Californian researchers have been working on an algorithm capable of identifying the sub-culture to which a person belongs from photos posted on social networks, creating potential for more effective brand and message targeting.
In addition to providing instinctive tools for instant communication, social networks have been built around enabling people to highlight themselves. They use photos, comments and focuses of interest which have been carefully designed to provide the most individual and personal image of the user on the Internet. This personalisation trend has proved to be extremely useful both for sociological analysis and as regards marketing techniques and the drive to develop products which meet customer needs more precisely. But are we really as unique as we would like to believe? As emerged from the sociological analyses carried out in the 1960s and 70s, this apparent uniqueness promoted on the social networks is often only partial. In actual fact, individual people tend to adhere to a specific group or ‘sub-culture’. Researchers at the University of California have now developed an algorithm which enables them to identify a range of social groupings – which they call ‘urban tribes’ – on the basis of various pieces of information published on the social networks.
Uniformity in difference
In fact most of us are already aware of the existence of urban tribes, whether we are talking about the Surfer type, the Hipster or what the researchers call Formal. Such affiliations are often easily recognisable by other people. However, up to now computers have not been able to recognise types of this kind with any degree of accuracy. Although certain signs and signals can be highly charged with cultural significance, existing algorithms have so far not been able to derive a system from the values of these signals. This is in part what the researchers at the University of California have been doing. Using a method known as a ‘parts and attributes’ approach, this algorithm is able to analyse step by step the photos fed to it and highlight distinctive signs. For instance, jewellery, tattoos, haircut and hair colour all enable the algorithm to accurately identify the associated sub-culture in 48% of cases. While this might not seem a very high success rate, if you compare it with other methods (for example chance produces the right answer only 9% of the time) it no longer looks so low. “This is a first step,” said Serge Belongie, a computer science professor at the Jacobs School of Engineering at the University of California, San Diego, who co-authored the report, adding: “We’re scratching the surface to figure out what the signals are.” In an attempt to increase accuracy the research team have tried to integrate ‘accessory’ analysis, an analysis of facial features and other attributes within the system, extending the field of attributes to cover such items as makeup.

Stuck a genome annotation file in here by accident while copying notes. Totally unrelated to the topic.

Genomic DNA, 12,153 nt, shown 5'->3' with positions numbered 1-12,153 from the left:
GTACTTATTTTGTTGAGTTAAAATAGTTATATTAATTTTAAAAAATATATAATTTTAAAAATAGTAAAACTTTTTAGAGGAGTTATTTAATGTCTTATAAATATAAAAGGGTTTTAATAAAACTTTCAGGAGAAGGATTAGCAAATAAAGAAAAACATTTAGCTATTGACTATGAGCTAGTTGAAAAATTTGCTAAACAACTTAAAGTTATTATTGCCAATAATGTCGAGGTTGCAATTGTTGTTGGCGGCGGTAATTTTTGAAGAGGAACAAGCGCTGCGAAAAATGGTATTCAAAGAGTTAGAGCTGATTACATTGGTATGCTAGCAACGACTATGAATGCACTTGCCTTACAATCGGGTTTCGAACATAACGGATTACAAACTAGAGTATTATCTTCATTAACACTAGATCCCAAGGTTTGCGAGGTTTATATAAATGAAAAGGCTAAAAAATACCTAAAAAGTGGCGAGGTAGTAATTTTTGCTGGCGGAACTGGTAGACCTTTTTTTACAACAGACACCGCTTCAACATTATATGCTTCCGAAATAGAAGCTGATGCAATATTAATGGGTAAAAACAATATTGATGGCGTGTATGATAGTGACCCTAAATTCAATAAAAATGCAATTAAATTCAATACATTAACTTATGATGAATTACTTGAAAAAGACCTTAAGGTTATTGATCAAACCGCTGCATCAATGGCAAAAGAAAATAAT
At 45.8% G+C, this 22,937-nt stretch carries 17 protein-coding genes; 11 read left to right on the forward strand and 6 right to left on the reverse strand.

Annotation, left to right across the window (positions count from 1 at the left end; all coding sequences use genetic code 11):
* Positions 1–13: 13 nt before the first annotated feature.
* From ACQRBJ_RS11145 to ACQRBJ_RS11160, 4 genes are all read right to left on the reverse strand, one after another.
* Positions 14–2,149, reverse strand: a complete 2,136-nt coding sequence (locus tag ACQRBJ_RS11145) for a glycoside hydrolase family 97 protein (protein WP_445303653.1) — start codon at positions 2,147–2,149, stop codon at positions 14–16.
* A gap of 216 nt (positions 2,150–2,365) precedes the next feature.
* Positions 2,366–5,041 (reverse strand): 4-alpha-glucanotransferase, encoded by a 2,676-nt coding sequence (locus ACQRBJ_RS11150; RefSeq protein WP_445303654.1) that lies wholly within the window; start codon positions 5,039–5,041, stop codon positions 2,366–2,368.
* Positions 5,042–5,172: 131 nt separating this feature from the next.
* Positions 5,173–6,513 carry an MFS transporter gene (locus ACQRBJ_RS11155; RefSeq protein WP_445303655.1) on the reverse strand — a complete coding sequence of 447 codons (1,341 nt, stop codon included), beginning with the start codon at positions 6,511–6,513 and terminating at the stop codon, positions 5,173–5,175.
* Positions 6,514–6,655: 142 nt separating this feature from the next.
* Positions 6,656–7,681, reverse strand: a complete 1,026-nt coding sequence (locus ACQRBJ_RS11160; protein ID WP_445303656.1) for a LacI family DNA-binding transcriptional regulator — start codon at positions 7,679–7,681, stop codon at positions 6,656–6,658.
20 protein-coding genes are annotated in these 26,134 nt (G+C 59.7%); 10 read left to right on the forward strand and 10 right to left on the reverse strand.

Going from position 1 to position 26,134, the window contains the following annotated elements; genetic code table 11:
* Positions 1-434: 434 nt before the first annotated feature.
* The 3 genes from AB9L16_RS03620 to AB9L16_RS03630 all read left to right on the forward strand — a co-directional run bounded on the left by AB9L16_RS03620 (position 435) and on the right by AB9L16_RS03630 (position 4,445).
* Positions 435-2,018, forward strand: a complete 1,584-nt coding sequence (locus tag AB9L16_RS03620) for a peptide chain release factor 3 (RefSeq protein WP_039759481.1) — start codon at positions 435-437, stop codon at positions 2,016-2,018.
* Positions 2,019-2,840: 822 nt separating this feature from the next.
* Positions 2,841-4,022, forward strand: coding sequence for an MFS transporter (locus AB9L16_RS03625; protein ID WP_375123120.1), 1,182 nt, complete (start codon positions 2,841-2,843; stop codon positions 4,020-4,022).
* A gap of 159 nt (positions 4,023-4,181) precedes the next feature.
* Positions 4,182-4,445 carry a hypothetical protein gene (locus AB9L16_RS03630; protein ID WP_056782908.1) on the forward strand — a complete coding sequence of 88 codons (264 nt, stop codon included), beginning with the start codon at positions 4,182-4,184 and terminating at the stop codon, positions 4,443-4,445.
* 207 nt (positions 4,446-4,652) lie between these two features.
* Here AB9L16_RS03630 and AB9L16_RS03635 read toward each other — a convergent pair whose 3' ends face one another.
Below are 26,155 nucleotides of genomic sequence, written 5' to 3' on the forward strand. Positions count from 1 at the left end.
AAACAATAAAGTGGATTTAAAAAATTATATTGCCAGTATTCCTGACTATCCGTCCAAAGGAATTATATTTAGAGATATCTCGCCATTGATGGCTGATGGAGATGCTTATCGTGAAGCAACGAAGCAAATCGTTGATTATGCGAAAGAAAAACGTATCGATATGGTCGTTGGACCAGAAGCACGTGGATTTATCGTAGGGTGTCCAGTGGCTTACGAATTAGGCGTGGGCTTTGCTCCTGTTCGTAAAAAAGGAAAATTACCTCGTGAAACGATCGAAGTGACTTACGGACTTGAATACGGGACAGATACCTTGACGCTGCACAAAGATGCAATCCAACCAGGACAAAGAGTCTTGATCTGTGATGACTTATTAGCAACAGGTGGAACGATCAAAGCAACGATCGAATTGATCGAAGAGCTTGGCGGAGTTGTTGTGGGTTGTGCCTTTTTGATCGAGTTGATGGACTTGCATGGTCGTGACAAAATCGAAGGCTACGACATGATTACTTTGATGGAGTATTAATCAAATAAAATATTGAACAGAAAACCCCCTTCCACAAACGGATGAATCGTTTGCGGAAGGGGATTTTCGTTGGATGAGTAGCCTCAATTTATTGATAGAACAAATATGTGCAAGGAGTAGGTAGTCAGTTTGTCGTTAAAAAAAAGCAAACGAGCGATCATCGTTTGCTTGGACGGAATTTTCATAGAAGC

While the technological accomplishment in itself is quite impressive, it is the potential spin-offs that are looking particularly valuable. The analysis started out from images posted on the social networks, the primary objective being to improve recommendations and sharing tools that put people who demonstrate similar social characteristics into the same informal grouping. By extension, the same principle can also be used to target advertising. Re-targeting works on the basis of identifying website pages the user has visited and following up with relevant offers and messages. The new algorithm could now add a second level, targeting potential buyers in advance – pre-targeting – by identifying the consumption mode and/or products likely to be of interest to the ‘tribe’. The Californian researchers are now looking to further refine their research and identification criteria, but they also intend to extend their algorithm from working just on the basis of photos to working with video. This capability could then perhaps be used with surveillance systems, as a means of detecting risks and preventing incidents or crime.